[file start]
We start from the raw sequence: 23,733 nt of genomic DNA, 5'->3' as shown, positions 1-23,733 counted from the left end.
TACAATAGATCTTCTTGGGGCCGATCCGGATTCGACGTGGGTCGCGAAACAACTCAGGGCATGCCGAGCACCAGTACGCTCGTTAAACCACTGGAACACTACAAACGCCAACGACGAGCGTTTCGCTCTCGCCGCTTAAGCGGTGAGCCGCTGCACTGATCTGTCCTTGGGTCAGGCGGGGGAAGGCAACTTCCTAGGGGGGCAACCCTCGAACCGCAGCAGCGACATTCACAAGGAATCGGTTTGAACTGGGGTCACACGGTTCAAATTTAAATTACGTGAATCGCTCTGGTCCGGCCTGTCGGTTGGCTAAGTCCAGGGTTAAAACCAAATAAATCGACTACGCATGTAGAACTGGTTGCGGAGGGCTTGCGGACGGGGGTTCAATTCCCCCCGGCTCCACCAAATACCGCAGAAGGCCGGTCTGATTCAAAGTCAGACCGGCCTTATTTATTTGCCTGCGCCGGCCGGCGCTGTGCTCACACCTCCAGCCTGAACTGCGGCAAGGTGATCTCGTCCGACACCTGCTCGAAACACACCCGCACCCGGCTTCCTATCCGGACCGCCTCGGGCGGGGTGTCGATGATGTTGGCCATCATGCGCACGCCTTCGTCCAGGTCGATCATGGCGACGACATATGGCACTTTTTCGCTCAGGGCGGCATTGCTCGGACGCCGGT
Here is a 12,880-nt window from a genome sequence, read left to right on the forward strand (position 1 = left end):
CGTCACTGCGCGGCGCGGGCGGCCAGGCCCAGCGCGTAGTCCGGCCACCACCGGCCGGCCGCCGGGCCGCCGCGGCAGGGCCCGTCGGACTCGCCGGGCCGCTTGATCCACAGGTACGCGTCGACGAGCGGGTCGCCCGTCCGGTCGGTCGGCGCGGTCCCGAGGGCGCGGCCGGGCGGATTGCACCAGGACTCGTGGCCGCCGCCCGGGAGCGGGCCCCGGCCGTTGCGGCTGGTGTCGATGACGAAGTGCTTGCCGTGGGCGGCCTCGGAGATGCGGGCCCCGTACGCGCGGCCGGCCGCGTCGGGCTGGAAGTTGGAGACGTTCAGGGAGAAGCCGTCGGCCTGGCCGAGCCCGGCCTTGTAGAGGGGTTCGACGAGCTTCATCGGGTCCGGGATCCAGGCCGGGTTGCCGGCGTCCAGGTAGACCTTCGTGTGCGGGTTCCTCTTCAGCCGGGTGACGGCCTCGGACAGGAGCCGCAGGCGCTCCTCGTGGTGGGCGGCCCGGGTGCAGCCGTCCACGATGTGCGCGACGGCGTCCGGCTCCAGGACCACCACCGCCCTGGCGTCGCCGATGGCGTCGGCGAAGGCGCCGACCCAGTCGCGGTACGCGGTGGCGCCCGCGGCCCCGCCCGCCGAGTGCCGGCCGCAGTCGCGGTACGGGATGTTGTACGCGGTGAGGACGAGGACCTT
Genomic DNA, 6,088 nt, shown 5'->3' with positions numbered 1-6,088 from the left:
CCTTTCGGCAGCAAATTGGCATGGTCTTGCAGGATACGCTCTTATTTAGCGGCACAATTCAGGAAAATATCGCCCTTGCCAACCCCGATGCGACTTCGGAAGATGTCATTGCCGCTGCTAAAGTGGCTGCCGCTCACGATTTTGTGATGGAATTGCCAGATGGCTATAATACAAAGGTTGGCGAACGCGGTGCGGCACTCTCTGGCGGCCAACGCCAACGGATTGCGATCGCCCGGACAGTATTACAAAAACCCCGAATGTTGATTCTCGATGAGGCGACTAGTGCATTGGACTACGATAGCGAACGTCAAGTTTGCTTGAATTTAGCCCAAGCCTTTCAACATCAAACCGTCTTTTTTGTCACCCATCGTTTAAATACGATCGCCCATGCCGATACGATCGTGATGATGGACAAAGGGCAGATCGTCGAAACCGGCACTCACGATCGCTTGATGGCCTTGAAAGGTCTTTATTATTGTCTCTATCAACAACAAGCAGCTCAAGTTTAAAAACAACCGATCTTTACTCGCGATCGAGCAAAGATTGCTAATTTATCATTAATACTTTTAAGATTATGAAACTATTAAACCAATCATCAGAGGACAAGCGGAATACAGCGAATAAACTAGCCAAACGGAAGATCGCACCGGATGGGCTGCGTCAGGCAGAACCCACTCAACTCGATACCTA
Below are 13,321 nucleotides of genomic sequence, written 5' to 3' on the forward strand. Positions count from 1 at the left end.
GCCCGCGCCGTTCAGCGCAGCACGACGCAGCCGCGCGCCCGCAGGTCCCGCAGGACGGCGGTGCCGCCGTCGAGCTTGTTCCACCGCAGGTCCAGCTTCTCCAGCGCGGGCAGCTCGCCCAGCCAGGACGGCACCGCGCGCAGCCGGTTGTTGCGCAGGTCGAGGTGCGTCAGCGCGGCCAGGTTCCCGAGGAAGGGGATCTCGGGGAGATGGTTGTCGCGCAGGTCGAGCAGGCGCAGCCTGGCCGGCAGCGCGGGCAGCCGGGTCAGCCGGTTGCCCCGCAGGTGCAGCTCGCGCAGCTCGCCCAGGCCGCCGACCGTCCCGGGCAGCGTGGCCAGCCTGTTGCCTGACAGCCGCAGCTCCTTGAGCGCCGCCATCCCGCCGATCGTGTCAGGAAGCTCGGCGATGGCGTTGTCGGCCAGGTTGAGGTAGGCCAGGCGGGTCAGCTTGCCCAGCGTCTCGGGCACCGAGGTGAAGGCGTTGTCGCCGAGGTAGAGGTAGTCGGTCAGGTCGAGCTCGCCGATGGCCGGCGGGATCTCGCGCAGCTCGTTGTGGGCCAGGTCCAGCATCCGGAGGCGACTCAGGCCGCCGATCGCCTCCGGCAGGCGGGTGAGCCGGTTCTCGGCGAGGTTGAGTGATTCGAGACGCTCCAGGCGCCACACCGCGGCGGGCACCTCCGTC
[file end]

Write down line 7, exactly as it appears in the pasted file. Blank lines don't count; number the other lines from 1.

Below are 13,321 nucleotides of genomic sequence, written 5' to 3' on the forward strand. Positions count from 1 at the left end.